Table of Contents for SharePoint as a WCF host.
- Basics -
1. Create a WCF Home. This is the virtual directory that will host all your WCF endpoints.
2. Create a WCF Service Library, and throw it in the GAC.
3. Create a relevant .svc file in the WCF home you created in step #1.
4. Write a WCF Virtual Path Provider, and register it in the SharePoint site.
- Real world -
1. Adding WCF Support to a website.
2. Deploying WCF EndPoints as solutions.
Okay good, so you created a _wcf home
, and you created a service in a service library
. The service library is in the GAC.
The next step is to create a .svc file.
Well, here is how my HelloWorld.svc looks like -
<%@ Assembly Name="HelloWorld, Version=22.214.171.124, Culture=neutral, PublicKeyToken=0512278251be14ea"%>
<% @ServiceHost Service="HelloWorld.service1" %>
Well, is that enough? Not nearly. You haven't specified the endpoint details yet.
In the same _wcf home, create a web.config that looks like this -
1: <?xml version="1.0" encoding="utf-8"?>
5: <service behaviorConfiguration="HelloWorld.service1Behavior" name="HelloWorld.service1">
6: <endpoint address="" binding="wsHttpBinding" contract="HelloWorld.IService1" />
9: <add baseAddress="http://moss2007/_wcf/" />
16: <behavior name="HelloWorld.service1Behavior">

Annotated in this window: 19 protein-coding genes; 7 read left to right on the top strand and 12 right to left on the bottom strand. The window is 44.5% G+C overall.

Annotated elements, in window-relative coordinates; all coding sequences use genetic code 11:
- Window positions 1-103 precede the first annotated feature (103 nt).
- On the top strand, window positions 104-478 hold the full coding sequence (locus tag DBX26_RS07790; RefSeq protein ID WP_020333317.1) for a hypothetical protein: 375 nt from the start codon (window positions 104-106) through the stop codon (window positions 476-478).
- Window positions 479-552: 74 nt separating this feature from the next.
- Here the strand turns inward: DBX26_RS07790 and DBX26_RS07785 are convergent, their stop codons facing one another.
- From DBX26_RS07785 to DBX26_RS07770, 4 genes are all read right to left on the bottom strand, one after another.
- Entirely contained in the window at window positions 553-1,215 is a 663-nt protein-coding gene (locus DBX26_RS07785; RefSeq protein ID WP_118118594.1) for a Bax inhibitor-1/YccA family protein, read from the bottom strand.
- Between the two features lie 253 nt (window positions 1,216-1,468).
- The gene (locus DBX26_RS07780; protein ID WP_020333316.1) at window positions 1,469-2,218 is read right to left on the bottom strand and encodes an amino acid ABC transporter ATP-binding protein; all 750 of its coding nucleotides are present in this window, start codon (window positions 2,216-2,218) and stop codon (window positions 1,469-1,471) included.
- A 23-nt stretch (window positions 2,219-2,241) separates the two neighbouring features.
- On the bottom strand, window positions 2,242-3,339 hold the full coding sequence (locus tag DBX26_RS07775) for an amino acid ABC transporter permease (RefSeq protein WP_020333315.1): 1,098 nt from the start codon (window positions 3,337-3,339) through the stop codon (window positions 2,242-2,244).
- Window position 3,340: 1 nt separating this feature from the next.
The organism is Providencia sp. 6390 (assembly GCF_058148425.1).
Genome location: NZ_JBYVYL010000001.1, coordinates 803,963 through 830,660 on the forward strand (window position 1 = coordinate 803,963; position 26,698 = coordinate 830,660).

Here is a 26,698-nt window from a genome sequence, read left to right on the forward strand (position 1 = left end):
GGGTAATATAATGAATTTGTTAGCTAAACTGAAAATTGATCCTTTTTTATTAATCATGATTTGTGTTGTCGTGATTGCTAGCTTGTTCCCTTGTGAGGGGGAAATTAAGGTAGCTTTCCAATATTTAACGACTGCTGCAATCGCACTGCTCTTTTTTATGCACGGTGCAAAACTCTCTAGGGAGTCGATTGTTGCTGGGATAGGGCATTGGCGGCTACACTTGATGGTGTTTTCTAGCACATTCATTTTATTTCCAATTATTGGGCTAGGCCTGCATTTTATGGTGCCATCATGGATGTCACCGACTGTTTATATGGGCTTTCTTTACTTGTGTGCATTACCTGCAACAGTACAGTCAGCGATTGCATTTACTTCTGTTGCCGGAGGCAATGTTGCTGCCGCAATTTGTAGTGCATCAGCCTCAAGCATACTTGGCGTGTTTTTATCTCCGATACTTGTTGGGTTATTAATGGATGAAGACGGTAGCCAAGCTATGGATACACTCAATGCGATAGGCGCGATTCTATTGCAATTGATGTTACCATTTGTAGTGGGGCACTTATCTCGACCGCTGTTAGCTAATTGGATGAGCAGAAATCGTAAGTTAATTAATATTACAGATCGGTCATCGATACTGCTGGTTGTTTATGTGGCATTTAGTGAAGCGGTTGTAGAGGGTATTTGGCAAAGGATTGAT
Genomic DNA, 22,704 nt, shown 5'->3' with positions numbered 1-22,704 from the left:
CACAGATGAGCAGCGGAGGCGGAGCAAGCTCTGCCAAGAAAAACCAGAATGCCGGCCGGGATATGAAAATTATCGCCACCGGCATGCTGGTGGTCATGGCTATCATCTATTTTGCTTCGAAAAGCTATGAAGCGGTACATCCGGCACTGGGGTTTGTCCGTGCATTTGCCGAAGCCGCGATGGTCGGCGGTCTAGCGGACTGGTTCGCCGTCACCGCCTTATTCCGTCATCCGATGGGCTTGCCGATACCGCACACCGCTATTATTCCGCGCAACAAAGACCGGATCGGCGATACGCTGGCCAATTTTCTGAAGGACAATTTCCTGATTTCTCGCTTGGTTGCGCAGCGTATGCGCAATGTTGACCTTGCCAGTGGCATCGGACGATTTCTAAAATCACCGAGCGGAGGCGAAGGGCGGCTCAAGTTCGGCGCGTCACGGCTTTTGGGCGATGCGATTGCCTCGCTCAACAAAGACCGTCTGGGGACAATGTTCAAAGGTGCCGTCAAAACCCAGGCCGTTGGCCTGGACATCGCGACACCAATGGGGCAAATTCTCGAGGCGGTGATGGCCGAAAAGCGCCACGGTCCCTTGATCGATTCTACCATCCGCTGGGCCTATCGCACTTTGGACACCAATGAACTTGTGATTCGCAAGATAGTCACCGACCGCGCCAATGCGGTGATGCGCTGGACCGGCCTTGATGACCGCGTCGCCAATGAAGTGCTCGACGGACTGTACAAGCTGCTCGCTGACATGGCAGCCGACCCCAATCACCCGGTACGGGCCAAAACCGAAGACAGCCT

17: <serviceMetadata httpGetEnabled="true" />
18: <serviceDebug includeExceptionDetailInFaults="false" />
As you can see above, very very similar to hosting it in a plain vanilla IIS website, I have specified endpoint details. The important/interesting thing to note here is that the base address - is your WCF home.
Great you should be all set huh? Not nearly.
If this was plain vanilla IIS/ASP.NET, then you would have been all set. But go ahead and try accessing your .svc file at http://moss2007/_wcf/HelloWorld.svc and you will be greeted by the below:
What is going on??
Well, after having banged my head with reflector for a few hours, I figured out that the SPVirtualPathProvider isn't coded to handle URLs that start with '~'. (Seriously!).
Anyway, luckily ASP.NET is extensible, so I'm gonna write my own Virtual Path Provider to fix this issue.